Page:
College enrollment in Arkansas was down last year, but even more so at UAM which saw a significant decrease, the largest of all the state’s public four-year colleges. Hughes attributed the decrease to concurrent enrollment students, those high school students taking college classes.
“What happened was, the Arkansas Department of Higher Education has certain criteria that those students must meet in order to take concurrent enrollment,” she said. “They were not enforcing that, but they made the decision last year that students had to meet those requirements and so most of our decrease was in the students who did not meet the basic requirements. So, it’s kind of a false story because when we count total enrollment we count our students who are on this campus, McGehee, Crossett, and our other technology centers, and then our concurrent enrollment. That all goes in and that’s what they reported. So, most of that decrease in enrollment was in the high school students.”
Still, there was a decrease when taking the concurrent enrollment students out of the equation. Hughes attributed it to retention.
“We did have more incoming first-time, full-time freshmen last year; it was one of our largest classes,” she said. “So, it was in our sophomore, junior and senior classes, students that did not come back. So, it was our retention, which could be they had family issues, financial issues, or they might not have passed their courses and could not come back. I will tell you, I still think we need to do better at recruitment.
“We have not done a particularly stellar job in sending materials to our local students,” she said. “That’s one of the things we are changing. We are trying some different strategies in terms of how we approach the state.”
UAM hired a marketing firm to develop a marketing plan and branding to use in contacting students. “What they’re trying to determine is who our external market compares us to in terms of institutions, where our prospective students are looking, what our prospective students are looking for, and why our current students came here so that we can capitalize on it,” she explained.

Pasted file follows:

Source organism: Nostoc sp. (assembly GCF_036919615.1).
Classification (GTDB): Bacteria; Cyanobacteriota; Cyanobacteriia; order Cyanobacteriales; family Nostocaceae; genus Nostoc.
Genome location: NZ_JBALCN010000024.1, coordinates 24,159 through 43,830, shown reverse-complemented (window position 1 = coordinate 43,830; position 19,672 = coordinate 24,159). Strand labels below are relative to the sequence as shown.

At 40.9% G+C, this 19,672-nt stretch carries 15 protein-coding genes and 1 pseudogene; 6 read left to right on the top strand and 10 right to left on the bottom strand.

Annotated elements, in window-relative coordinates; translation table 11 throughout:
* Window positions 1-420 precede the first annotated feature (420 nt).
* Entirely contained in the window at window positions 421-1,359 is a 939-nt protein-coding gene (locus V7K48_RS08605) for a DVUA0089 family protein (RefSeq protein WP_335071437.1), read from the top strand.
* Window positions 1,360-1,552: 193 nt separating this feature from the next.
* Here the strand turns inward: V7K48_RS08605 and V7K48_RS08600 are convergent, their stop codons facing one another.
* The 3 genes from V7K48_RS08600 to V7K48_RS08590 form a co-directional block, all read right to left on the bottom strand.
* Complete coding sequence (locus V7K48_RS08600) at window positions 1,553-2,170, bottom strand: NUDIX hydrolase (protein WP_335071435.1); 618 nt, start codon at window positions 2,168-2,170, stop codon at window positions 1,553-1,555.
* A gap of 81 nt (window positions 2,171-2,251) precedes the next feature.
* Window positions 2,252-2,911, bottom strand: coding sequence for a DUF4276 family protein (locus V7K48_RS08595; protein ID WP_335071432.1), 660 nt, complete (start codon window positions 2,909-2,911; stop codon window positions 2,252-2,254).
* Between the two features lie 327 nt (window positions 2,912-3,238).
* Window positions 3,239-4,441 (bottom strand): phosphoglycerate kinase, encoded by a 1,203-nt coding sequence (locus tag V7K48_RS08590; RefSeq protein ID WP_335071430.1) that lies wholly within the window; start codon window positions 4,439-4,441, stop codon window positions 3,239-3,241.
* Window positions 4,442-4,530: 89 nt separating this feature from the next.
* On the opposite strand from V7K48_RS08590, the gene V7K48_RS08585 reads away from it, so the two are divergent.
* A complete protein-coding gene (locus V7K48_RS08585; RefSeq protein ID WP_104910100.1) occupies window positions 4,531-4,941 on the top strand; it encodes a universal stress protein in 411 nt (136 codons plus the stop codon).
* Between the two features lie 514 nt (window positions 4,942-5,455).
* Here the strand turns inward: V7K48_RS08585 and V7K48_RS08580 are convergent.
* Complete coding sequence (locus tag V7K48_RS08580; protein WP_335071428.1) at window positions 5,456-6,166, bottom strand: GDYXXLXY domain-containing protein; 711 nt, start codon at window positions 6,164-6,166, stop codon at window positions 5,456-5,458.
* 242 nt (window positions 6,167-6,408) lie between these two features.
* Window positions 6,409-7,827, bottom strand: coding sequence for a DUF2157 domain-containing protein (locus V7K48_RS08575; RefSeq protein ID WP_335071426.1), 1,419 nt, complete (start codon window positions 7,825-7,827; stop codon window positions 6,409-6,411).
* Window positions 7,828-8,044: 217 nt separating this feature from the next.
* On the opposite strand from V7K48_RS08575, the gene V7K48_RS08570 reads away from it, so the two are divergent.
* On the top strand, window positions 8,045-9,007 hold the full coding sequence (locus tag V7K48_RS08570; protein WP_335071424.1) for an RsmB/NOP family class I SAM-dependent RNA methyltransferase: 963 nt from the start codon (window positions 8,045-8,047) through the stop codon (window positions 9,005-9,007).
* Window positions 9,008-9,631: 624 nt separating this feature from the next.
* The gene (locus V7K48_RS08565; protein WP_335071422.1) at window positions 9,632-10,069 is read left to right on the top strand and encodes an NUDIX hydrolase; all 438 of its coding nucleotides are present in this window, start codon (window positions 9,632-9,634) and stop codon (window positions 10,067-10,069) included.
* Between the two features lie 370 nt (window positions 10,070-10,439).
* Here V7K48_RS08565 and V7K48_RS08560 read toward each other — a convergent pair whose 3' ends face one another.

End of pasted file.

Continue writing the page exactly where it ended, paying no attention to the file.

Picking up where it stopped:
Beginning next year, state funding for public colleges and universities will be tied to student performance and graduation rates. Since UAM is an open-access college, open to lower performing students and students with low ACT scores, Hughes was asked how she expects that to impact state funding.
“If we did nothing we would be in trouble because if you look at our retention and graduation rates, they are low,” she said. “I have worked in states where there’s performance-based funding, and really what it means is you have to be strategic and you have to know what needs to be done to meet the evaluation points. So, academic affairs is looking at how we recruit and enroll students. What that means is that the key to being open-access and successful is, number one, directing your students to the right place. For example, if you have a student who has an ACT of 15 and they want to go to medical school, there is counseling to be done and there is work to be done before you put them in a biology major.